Send to

Choose Destination
Hum Mol Genet. 2018 Jun 15;27(12):2052-2063. doi: 10.1093/hmg/ddy108.

The antidepressant tianeptine reverts synaptic AMPA receptor defects caused by deficiency of CDKL5.

Author information

Department of Biotechnology and Life Sciences and Center of Neuroscience, University of Insubria, 21052 Busto Arsizio, Italy.
Department of Biotechnology and Translational Medicine, University of Milan, 20129 Milan, Italy.
San Raffaele Rett Research Unit, Division of Neuroscience, San Raffaele Hospital, 20132 Milan, Italy.
Healx Ltd, Park House, Castle Park, Cambridge CB3 0DU, UK.
Numedicus Ltd, Cambridge CB1 2DX, UK.


Mutations in the X-linked cyclin-dependent kinase-like 5 (CDKL5) gene cause a complex neurological disorder, characterized by infantile seizures, impairment of cognitive and motor skills and autistic features. Loss of Cdkl5 in mice affects dendritic spine maturation and dynamics but the underlying molecular mechanisms are still far from fully understood. Here we show that Cdkl5 deficiency in primary hippocampal neurons leads to deranged expression of the alpha-amino-3-hydroxy-5-methyl-4-iso-xazole propionic acid receptors (AMPA-R). In particular, a dramatic reduction of expression of the GluA2 subunit occurs concomitantly with its hyper-phosphorylation on Serine 880 and increased ubiquitination. Consequently, Cdkl5 silencing skews the composition of membrane-inserted AMPA-Rs towards the GluA2-lacking calcium-permeable form. Such derangement is likely to contribute, at least in part, to the altered synaptic functions and cognitive impairment linked to loss of Cdkl5. Importantly, we find that tianeptine, a cognitive enhancer and antidepressant drug, known to recruit and stabilise AMPA-Rs at the synaptic sites, can normalise the expression of membrane inserted AMPA-Rs as well as the number of PSD-95 clusters, suggesting its therapeutic potential for patients with mutations in CDKL5.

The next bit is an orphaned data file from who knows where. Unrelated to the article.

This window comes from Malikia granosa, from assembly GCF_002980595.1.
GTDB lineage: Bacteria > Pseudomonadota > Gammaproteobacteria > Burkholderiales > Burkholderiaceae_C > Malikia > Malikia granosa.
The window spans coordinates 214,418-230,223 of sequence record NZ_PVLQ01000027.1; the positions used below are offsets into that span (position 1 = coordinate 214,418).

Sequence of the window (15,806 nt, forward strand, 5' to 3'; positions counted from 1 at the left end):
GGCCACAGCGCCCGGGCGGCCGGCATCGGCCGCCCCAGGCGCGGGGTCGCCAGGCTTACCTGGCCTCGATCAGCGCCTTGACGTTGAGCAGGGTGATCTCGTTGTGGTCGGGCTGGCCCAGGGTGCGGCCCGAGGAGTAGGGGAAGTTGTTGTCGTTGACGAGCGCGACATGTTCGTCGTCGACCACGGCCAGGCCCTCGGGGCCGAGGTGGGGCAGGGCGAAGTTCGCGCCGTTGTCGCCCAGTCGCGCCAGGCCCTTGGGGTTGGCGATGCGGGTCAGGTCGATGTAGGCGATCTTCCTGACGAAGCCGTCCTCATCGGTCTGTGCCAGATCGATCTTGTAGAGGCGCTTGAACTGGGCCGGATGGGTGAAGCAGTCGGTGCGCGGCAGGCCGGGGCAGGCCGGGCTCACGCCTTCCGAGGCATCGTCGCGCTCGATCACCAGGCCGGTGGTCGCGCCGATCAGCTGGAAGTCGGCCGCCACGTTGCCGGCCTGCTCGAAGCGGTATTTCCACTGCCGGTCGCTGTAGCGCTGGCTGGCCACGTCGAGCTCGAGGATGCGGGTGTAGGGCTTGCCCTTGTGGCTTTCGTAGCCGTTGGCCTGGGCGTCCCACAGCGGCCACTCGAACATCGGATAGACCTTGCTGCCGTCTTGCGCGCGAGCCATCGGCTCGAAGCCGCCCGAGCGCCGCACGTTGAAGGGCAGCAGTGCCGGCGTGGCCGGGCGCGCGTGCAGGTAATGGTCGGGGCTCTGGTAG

[Indexed for MEDLINE]

Supplemental Content

Full text links

Icon for Silverchair Information Systems
Loading ...
Support Center